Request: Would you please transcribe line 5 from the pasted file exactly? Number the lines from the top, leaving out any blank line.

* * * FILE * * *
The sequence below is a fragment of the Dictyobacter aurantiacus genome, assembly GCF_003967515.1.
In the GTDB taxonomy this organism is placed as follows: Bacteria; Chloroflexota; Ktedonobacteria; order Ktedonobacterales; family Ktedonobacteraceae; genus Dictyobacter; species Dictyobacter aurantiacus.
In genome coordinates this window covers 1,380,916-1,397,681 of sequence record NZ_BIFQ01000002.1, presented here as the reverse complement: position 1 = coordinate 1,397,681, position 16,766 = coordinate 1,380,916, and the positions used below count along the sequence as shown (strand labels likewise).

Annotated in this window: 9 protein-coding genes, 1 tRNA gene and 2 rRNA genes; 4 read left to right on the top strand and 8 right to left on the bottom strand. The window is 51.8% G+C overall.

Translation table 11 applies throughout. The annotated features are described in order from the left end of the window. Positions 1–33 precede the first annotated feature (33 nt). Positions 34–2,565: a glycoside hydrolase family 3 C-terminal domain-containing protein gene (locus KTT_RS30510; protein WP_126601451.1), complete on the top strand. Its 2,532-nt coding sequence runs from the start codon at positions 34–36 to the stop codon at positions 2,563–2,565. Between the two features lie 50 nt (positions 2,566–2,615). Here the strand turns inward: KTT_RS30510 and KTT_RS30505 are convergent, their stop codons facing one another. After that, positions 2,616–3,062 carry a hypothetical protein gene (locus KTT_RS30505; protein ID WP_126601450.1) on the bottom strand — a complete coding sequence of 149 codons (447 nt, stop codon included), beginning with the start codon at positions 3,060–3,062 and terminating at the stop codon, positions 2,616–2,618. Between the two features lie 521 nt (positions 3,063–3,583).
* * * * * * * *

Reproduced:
Translation table 11 applies throughout. The annotated features are described in order from the left end of the window. Positions 1–33 precede the first annotated feature (33 nt). Positions 34–2,565: a glycoside hydrolase family 3 C-terminal domain-containing protein gene (locus KTT_RS30510; protein WP_126601451.1), complete on the top strand. Its 2,532-nt coding sequence runs from the start codon at positions 34–36 to the stop codon at positions 2,563–2,565. Between the two features lie 50 nt (positions 2,566–2,615). Here the strand turns inward: KTT_RS30510 and KTT_RS30505 are convergent, their stop codons facing one another. After that, positions 2,616–3,062 carry a hypothetical protein gene (locus KTT_RS30505; protein ID WP_126601450.1) on the bottom strand — a complete coding sequence of 149 codons (447 nt, stop codon included), beginning with the start codon at positions 3,060–3,062 and terminating at the stop codon, positions 2,616–2,618. Between the two features lie 521 nt (positions 3,063–3,583).